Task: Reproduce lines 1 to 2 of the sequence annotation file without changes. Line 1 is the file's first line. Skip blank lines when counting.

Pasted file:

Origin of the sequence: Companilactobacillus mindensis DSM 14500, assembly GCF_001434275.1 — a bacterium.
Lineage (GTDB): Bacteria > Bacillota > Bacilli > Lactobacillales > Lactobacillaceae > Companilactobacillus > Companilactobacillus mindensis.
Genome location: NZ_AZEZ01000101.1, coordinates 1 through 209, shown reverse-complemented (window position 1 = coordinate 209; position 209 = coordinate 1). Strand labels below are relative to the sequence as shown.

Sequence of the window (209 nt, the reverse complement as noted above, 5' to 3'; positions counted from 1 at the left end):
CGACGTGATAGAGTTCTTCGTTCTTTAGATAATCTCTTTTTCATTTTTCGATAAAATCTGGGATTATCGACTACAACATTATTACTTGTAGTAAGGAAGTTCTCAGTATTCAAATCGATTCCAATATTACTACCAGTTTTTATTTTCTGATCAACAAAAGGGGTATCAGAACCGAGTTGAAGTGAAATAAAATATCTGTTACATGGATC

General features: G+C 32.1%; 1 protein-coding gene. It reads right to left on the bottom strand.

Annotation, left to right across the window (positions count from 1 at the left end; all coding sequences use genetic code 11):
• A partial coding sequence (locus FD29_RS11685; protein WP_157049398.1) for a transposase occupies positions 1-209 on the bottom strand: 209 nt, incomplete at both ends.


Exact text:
Origin of the sequence: Companilactobacillus mindensis DSM 14500, assembly GCF_001434275.1 — a bacterium.
Lineage (GTDB): Bacteria > Bacillota > Bacilli > Lactobacillales > Lactobacillaceae > Companilactobacillus > Companilactobacillus mindensis.